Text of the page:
The monarchy retained in the kingdom of the ten tribes its military character; the commander-in-chief was the first person in the kingdom. In internal affairs its interference was slight; with systematic despotism it had little in common, although of course within its narrow sphere it united executive and legislative functions. It was little more than the greatest house in Israel. The highest official was called "master of the household." The court ultimately grew into a capital, the municipal offices of which were held by royal officials. The provinces had governors who, however, in time of war withdrew to the capital (1 Kings xx.); the presumption is that their sole charge was collection of the revenue.
The state was not charged with affairs of internal administration; all parties were left free to maintain their own interests. Only in cases in which conflicts had emerged in consequence could the king be approached. Ruling and judging were regarded as one and the same; there was but one word for both (2 Kings xv. 5). Still, the king was not altogether the only judge; there were, in fact, a number of independent
jurisdictions. Wherever within a particular circle the power lay, there the right of judging was also found, whether exercised by heads of families and communities or by warriors and powerful lords. It was only because the king was the most powerful that he was regarded as the judge of last resort; but it was equally permitted to apply to him from the first. Of method and rule in these things there was but little; a man was glad to find any court to receive his complaint. Of course without complaint one got no justice. The administration of justice was at best but a scanty supplement to the practice of self-help. The heir of the murdered man would not forego the right of blood revenge; but his family or the commune gave him aid, and in case of need took his place, for bloodshed had at all hazards to be atoned for.
The firm establishment of civil order was rendered all the more difficult by the continual wars and violent changes of dynasty which ever and anon made its very existence problematical. Power, which is more important than righteousness to a judicatory, was what the government was wanting in. In the simpler social conditions of the earlier time a state which was adapted merely for purposes of war might easily be found to work satisfactorily enough, but a more complex order of things had now arisen. Social problems had begun to crop up; for the poor and the proletariat the protection of a thoughtful government had come to be required, but was not forthcoming.
But these defects did not check all progress. The weakness of the government, the want of political consolidation, were insufficient to arrest intellectual advance or to corrupt the prevailing moral tone and feeling for justice; in fact it was precisely in this period (the period in which the main part of the Jehovistic history must have been written) that the intellectual and moral culture of the people stood at its highest. Even when the machinery of the monarchy had got out of order, the organisation of the families and communes continued to subsist; the smaller circles of social life remained comparatively untouched by the catastrophes that shook the greater. Above all, the national religion supplied the spiritual life with an immovable basis.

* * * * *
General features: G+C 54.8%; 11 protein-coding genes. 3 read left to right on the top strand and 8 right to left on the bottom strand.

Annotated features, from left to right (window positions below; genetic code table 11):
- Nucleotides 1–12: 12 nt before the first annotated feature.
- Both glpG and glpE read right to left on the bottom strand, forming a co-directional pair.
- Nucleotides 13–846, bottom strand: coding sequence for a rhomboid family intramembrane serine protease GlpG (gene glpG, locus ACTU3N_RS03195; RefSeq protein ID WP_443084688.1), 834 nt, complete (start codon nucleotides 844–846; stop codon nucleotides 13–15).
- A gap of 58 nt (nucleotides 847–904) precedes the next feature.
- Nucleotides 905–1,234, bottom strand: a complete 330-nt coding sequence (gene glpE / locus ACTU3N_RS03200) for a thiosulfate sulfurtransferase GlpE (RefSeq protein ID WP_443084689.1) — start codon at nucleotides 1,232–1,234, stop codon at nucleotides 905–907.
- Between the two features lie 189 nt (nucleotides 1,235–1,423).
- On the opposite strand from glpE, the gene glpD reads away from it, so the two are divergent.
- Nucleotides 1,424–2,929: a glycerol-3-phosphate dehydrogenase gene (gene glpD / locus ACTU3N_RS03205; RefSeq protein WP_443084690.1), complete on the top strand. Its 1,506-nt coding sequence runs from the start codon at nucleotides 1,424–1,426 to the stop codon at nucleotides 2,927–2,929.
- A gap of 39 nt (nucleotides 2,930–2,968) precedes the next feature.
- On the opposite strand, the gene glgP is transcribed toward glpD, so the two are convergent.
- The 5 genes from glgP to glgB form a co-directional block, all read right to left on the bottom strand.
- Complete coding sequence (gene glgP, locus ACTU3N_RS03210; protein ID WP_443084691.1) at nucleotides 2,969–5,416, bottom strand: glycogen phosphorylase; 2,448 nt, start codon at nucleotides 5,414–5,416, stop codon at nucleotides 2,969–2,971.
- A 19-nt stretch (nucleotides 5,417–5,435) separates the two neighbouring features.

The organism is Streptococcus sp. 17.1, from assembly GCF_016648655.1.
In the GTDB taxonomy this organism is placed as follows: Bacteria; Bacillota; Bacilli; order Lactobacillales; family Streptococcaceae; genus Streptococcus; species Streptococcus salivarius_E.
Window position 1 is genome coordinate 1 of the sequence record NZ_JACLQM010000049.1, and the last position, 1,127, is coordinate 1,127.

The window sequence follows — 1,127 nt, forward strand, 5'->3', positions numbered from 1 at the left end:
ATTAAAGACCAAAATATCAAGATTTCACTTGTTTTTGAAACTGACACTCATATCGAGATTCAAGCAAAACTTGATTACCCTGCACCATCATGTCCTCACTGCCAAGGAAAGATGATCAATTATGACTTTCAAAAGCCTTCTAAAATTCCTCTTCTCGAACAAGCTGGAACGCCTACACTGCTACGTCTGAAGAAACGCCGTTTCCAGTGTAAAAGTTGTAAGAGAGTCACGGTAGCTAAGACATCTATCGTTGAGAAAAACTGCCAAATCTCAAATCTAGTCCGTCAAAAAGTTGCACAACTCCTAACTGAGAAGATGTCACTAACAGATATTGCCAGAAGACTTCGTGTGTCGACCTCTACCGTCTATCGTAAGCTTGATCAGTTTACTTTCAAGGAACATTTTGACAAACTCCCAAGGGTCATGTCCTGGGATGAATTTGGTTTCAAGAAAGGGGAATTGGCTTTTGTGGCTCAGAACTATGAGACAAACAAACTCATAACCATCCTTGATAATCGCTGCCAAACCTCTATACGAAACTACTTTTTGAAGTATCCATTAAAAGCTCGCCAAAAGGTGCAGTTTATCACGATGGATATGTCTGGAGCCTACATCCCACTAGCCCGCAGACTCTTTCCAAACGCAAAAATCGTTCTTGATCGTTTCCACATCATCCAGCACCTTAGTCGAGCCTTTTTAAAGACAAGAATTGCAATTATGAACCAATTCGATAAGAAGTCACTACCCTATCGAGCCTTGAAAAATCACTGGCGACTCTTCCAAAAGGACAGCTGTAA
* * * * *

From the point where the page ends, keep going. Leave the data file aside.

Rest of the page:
The favourite illustrations of the power of religion in the Israel of that period are drawn from the instances of great prophets who raised kings out of the dust and smote them to it again. But the influence and importance of these is generally exaggerated in the accounts we
have. That among them there occasionally occurred manifestations of such power as to give a new turn in history is indeed true; a figure like that of Elijah is no mere invention. But such a man as he was a prophecy of the future rather than an actual agent in shaping the present. On the whole, religion was a peaceful influence, conserving rather than assailing the existing order of things. The majority of the prophets were no revolutionists; rather in fact were they always too much inclined to prophesy in accordance with the wishes of the party in power. Besides, in ordinary circumstances their influence was inferior to that of the priests, who were servants of royalty at the chief sanctuaries, but everywhere attached to the established order.
The Torah of Jehovah still continued to be their special charge. It was not even now a code or law in our sense of the word; Jehovah had not yet made His Testament; He was still living and active in Israel. But the Torah appears during this period to have withdrawn itself somewhat from the business of merely pronouncing legal decisions and to have begun to move in a freer field. It now consisted in teaching the knowledge of God, in showing the right God-given way where men were not sure of themselves. Many of the counsels of the priests had become a common stock of moral convictions, which, indeed, were all of them referred to Jehovah as their author, yet had ceased to be matters of direct revelation. Nevertheless the Torah had still occupation enough, the progressive life of the nation ever affording matter for new questions.